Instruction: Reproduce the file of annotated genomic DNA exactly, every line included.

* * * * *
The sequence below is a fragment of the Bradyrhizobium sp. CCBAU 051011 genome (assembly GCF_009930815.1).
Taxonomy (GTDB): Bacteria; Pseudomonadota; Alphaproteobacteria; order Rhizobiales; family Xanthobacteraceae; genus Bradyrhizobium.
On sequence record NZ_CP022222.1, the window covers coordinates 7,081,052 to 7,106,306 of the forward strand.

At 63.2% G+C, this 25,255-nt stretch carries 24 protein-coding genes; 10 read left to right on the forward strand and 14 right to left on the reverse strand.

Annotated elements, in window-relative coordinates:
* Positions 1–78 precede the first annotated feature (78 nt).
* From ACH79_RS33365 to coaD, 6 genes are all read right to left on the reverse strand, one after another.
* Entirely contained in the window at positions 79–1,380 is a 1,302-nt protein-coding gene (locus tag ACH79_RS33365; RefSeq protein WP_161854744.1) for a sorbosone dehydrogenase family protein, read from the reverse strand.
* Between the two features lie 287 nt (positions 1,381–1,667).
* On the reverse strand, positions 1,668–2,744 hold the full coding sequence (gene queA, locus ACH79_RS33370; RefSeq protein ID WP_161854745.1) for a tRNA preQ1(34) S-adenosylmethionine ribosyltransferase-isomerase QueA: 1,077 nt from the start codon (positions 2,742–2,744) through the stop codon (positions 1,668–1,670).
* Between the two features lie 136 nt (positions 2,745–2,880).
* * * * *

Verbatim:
The sequence below is a fragment of the Bradyrhizobium sp. CCBAU 051011 genome (assembly GCF_009930815.1).
Taxonomy (GTDB): Bacteria; Pseudomonadota; Alphaproteobacteria; order Rhizobiales; family Xanthobacteraceae; genus Bradyrhizobium.
On sequence record NZ_CP022222.1, the window covers coordinates 7,081,052 to 7,106,306 of the forward strand.

At 63.2% G+C, this 25,255-nt stretch carries 24 protein-coding genes; 10 read left to right on the forward strand and 14 right to left on the reverse strand.

Annotated elements, in window-relative coordinates:
* Positions 1–78 precede the first annotated feature (78 nt).
* From ACH79_RS33365 to coaD, 6 genes are all read right to left on the reverse strand, one after another.
* Entirely contained in the window at positions 79–1,380 is a 1,302-nt protein-coding gene (locus tag ACH79_RS33365; RefSeq protein WP_161854744.1) for a sorbosone dehydrogenase family protein, read from the reverse strand.
* Between the two features lie 287 nt (positions 1,381–1,667).
* On the reverse strand, positions 1,668–2,744 hold the full coding sequence (gene queA, locus ACH79_RS33370; RefSeq protein ID WP_161854745.1) for a tRNA preQ1(34) S-adenosylmethionine ribosyltransferase-isomerase QueA: 1,077 nt from the start codon (positions 2,742–2,744) through the stop codon (positions 1,668–1,670).
* Between the two features lie 136 nt (positions 2,745–2,880).